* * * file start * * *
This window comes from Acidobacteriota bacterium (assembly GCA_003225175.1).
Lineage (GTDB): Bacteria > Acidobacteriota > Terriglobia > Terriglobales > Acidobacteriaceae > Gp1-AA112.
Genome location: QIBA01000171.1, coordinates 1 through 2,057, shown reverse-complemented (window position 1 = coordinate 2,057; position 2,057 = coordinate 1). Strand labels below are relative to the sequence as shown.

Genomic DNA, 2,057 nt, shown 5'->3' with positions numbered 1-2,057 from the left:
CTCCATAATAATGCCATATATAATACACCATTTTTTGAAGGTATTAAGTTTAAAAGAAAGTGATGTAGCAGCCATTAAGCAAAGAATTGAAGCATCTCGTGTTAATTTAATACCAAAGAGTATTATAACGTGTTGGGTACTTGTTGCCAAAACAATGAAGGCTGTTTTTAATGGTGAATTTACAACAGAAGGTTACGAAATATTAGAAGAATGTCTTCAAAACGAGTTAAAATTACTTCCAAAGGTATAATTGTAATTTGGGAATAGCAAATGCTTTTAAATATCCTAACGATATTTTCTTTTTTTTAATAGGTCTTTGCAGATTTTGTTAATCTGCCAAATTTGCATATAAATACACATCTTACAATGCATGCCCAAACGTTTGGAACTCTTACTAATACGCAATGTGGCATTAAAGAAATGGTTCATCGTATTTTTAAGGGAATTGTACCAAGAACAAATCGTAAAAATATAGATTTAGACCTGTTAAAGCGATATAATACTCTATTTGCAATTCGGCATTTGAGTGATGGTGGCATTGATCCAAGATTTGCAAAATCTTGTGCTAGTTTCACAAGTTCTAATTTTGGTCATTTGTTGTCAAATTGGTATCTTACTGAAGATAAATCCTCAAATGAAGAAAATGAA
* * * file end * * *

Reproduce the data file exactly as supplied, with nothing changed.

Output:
This window comes from Acidobacteriota bacterium (assembly GCA_003225175.1).
Lineage (GTDB): Bacteria > Acidobacteriota > Terriglobia > Terriglobales > Acidobacteriaceae > Gp1-AA112.
Genome location: QIBA01000171.1, coordinates 1 through 2,057, shown reverse-complemented (window position 1 = coordinate 2,057; position 2,057 = coordinate 1). Strand labels below are relative to the sequence as shown.

Genomic DNA, 2,057 nt, shown 5'->3' with positions numbered 1-2,057 from the left:
CTCCATAATAATGCCATATATAATACACCATTTTTTGAAGGTATTAAGTTTAAAAGAAAGTGATGTAGCAGCCATTAAGCAAAGAATTGAAGCATCTCGTGTTAATTTAATACCAAAGAGTATTATAACGTGTTGGGTACTTGTTGCCAAAACAATGAAGGCTGTTTTTAATGGTGAATTTACAACAGAAGGTTACGAAATATTAGAAGAATGTCTTCAAAACGAGTTAAAATTACTTCCAAAGGTATAATTGTAATTTGGGAATAGCAAATGCTTTTAAATATCCTAACGATATTTTCTTTTTTTTAATAGGTCTTTGCAGATTTTGTTAATCTGCCAAATTTGCATATAAATACACATCTTACAATGCATGCCCAAACGTTTGGAACTCTTACTAATACGCAATGTGGCATTAAAGAAATGGTTCATCGTATTTTTAAGGGAATTGTACCAAGAACAAATCGTAAAAATATAGATTTAGACCTGTTAAAGCGATATAATACTCTATTTGCAATTCGGCATTTGAGTGATGGTGGCATTGATCCAAGATTTGCAAAATCTTGTGCTAGTTTCACAAGTTCTAATTTTGGTCATTTGTTGTCAAATTGGTATCTTACTGAAGATAAATCCTCAAATGAAGAAAATGAA